By Katherine Jenkins, Head of the Centre for Addiction Treatment Studies, Action on
I've heard it said that addictions counselling is 'all about the 12 steps'.
The 12 step programme is a well-established and respected approach to supporting recovery
from addiction. It has been described by many people I have worked with as 'a life
However, in my experience it is also not the only way to treat addiction and support recovery
and it doesn't suit everyone. Addiction is a very complex issue, the consequences of which
are wide ranging.
It is non-discriminatory - it can and will affect people from every walk of life. Its reach
extends beyond that of the individual experiencing the devastating effects of their
addiction. It infiltrates their family members, friends, the communities in which they live
and society as a whole.
Therefore, given the multiplicity of factors associated with addiction, our addictions
counselling degree can't just focus on the 12 step programme. We should and do cover a
number of other core areas of counselling to enable students to develop the skills and
knowledge needed, to competently work with addiction and the many issues related to it. As
professionals we need to learn about a range of evidenced based interventions to address
this level of complexity.
For any individual working in a helping profession the ability to reflect on their own
practice, learn lessons from their experiences and understand how internal and external
factors influence their own decision making is absolutely crucial. Consequently, there is a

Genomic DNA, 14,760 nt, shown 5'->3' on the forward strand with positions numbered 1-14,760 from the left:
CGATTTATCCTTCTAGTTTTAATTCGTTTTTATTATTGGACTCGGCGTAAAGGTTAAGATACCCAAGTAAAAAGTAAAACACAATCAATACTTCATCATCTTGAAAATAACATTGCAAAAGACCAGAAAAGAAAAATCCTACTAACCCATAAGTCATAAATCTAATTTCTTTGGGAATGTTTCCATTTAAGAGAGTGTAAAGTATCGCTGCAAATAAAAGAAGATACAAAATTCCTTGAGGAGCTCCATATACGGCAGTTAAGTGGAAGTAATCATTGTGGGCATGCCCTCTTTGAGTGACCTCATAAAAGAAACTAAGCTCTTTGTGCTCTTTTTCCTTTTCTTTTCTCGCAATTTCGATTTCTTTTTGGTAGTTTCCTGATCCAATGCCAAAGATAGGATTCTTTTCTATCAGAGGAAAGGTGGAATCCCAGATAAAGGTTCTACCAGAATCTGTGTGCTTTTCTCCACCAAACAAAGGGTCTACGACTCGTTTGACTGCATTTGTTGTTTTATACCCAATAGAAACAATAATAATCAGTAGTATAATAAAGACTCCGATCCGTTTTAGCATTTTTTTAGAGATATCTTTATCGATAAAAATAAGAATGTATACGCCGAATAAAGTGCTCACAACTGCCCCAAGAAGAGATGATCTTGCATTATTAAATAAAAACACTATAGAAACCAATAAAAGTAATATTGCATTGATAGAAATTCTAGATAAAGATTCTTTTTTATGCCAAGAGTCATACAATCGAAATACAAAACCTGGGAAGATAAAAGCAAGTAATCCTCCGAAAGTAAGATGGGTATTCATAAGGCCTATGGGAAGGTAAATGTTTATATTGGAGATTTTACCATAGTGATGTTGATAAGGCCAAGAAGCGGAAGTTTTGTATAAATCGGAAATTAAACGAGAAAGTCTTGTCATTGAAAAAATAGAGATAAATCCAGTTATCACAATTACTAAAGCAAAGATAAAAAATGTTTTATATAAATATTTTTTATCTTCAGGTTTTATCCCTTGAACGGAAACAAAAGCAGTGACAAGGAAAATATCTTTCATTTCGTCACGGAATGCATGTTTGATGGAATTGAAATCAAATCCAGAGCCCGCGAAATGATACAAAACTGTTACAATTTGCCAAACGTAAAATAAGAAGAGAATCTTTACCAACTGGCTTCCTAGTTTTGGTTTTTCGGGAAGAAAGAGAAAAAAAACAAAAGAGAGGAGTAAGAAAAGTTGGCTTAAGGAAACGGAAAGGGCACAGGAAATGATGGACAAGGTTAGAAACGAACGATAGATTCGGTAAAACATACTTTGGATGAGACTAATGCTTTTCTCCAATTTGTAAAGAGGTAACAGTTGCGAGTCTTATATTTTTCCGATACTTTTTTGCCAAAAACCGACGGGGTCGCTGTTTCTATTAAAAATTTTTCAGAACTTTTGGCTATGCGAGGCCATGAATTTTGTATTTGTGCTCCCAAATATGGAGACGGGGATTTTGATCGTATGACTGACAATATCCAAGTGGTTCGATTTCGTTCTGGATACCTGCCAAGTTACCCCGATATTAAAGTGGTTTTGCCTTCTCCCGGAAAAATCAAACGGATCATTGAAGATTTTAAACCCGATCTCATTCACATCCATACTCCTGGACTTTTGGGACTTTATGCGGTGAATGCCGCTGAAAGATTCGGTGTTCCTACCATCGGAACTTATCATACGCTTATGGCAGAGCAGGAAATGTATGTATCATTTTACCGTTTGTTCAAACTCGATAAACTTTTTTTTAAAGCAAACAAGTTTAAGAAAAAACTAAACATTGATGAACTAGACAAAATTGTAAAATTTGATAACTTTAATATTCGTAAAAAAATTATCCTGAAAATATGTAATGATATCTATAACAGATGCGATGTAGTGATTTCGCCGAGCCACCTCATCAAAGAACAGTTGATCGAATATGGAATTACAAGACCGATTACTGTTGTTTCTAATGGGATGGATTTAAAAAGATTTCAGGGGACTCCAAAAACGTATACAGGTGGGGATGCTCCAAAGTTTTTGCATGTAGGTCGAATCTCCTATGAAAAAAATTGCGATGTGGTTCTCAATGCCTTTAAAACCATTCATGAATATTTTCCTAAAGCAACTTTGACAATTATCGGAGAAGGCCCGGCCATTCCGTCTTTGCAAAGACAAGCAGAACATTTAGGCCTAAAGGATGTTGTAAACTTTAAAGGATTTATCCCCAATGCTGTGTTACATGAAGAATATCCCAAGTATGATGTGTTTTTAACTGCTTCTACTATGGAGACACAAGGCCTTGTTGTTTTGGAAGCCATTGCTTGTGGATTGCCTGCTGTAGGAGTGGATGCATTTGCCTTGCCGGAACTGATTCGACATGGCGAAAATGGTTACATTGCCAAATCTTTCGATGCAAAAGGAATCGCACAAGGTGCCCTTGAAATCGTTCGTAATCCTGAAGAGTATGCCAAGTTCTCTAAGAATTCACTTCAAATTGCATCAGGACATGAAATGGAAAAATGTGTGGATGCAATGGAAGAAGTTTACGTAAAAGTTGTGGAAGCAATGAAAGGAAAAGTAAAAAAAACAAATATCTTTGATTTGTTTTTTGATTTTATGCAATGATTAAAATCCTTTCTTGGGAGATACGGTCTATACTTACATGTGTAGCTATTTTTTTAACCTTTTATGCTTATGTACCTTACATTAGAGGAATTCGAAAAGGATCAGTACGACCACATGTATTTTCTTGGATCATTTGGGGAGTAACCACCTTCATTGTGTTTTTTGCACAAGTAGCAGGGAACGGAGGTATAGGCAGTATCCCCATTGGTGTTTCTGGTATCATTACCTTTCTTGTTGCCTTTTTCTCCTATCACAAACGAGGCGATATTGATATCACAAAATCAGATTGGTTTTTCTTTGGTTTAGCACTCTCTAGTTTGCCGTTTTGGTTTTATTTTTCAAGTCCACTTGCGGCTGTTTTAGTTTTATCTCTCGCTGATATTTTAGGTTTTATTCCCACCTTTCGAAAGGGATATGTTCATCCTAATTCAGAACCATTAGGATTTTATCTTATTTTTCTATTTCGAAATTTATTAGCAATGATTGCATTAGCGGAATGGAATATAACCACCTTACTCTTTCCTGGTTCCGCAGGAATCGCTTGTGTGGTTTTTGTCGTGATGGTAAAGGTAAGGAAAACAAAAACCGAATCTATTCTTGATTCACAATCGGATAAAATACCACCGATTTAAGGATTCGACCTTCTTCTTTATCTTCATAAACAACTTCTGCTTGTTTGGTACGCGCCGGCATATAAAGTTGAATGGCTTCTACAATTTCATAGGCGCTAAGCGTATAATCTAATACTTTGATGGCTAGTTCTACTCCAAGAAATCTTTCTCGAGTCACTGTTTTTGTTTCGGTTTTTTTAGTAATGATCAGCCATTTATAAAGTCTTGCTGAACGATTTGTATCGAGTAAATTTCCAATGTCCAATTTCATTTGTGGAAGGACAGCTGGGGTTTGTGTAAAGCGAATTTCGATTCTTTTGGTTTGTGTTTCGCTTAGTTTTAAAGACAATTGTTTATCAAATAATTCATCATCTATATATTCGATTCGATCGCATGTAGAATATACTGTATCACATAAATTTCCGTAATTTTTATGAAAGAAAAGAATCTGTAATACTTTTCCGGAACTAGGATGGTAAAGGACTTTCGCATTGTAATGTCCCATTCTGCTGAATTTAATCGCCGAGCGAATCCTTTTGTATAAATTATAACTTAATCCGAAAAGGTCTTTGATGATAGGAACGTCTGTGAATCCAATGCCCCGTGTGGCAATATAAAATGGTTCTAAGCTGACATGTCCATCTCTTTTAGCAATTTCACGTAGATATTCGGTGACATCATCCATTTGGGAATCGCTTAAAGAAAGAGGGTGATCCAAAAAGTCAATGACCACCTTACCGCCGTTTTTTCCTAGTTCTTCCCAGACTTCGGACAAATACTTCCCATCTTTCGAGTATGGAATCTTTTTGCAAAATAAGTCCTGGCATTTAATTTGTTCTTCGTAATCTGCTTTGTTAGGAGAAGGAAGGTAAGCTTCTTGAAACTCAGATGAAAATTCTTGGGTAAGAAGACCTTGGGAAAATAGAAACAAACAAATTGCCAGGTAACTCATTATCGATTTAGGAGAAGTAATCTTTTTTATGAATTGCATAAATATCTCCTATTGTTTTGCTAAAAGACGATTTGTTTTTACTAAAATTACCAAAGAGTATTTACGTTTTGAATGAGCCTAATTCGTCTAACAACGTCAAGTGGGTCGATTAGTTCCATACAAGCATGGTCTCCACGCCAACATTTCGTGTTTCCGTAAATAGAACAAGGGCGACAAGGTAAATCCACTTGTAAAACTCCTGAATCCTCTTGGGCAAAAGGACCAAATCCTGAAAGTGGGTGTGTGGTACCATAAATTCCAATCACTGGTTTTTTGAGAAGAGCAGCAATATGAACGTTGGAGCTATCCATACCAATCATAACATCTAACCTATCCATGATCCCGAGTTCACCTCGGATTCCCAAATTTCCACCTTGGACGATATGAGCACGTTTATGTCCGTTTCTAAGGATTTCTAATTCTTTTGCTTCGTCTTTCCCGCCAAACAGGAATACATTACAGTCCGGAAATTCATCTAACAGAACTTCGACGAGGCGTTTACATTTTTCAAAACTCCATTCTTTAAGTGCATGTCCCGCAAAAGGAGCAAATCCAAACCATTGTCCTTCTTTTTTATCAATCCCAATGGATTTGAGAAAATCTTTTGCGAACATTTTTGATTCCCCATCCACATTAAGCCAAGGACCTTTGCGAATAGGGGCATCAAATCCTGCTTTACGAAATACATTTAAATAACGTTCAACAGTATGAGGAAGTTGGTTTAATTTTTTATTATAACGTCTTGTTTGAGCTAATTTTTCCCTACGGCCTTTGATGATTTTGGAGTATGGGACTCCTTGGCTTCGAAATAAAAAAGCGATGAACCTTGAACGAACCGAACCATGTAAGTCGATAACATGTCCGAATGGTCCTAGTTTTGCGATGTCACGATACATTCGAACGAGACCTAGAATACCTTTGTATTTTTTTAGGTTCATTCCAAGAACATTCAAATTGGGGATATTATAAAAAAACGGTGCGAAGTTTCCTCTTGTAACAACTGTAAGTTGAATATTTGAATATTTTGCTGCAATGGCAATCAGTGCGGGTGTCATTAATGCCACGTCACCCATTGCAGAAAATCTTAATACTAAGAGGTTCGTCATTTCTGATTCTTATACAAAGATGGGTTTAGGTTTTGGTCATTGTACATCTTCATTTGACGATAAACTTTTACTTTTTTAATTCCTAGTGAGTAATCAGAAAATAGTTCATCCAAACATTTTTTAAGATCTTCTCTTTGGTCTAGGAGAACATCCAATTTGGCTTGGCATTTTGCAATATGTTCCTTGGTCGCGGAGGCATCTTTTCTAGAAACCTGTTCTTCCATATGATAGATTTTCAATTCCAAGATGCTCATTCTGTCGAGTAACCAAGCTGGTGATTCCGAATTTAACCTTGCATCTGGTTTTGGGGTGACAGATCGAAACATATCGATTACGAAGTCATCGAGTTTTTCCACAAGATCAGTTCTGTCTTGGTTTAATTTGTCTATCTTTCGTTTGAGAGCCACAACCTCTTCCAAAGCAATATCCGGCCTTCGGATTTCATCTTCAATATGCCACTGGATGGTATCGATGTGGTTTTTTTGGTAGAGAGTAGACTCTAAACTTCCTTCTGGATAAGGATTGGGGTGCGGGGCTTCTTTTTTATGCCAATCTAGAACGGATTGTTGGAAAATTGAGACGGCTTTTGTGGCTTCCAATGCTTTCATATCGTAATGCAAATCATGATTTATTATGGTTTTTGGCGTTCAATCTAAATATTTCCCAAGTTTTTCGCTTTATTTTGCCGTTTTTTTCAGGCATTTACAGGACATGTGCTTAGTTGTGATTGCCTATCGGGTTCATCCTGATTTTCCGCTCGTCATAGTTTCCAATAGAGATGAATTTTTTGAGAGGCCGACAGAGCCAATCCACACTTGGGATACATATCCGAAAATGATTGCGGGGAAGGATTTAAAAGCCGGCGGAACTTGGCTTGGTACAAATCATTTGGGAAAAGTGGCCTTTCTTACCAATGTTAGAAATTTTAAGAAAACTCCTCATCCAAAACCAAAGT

core requirement of personal and professional development for every student across the
degree programme, which is assessed in the form of a portfolio submitted at the end of each
Similarly, the development of a student's person-centred counselling skills is focused on as
soon as they start their first year of study which then leads in to the development of
motivational interviewing (MI) skills. This approach, first developed by William Miller and
Stephan Rollnick in the 1980s, is a directive, client-centred counselling style. It can be
applied to any presenting need which requires a change in behaviour by helping clients to
explore and resolve ambivalence. This includes addiction, but is also extremely relevant and
widely used in other areas such as obesity, phobias, making life decisions, managing medical
condition such as diabetes and more. In fact, it's quite hard to think of an area where the
use of MI would not be helpful.
Importantly, as part of the curriculum students develop their understanding and practical use
of cognitive behavioural interventions - how do our core beliefs about ourselves, our
relationships and beyond impact how we respond to the strains and stressors of life? What if
our responses create more problems for us, cause us more harm? How can we support people to
think about things in a different way to help change negative responses into more positive
We also explore the relevance and use of interpersonal group therapy in the context of
addiction treatment and students develop their understanding of the potential benefits as
well as the application of both 1:1 and group interventions in treating complex
The work based learning nature of our degree means students are required to apply what they
learn in the classroom to real life professional practice. Every student is required to be
in a suitable community or residential treatment placement, where they are supported to
practically develop their therapeutic skills. Our placement providers play an integral role
in shaping the professionals of the future and the unique relationship between the Centre
for Addiction Treatment Studies, the University of Bath and placement providers enhance the
learning opportunities and environment for all our brilliant students.
I have only touched upon some of the core elements of our degree – the threads which run
throughout each year, but we also cover many more related subjects such as:
- Assessment and treatment planning
- 12 steps and mutual aid
- Harm reduction
- Relapse prevention
- Family work
If you'd like to find out more about our addictions counselling degree then call us on 01985 843780 or email firstname.lastname@example.org.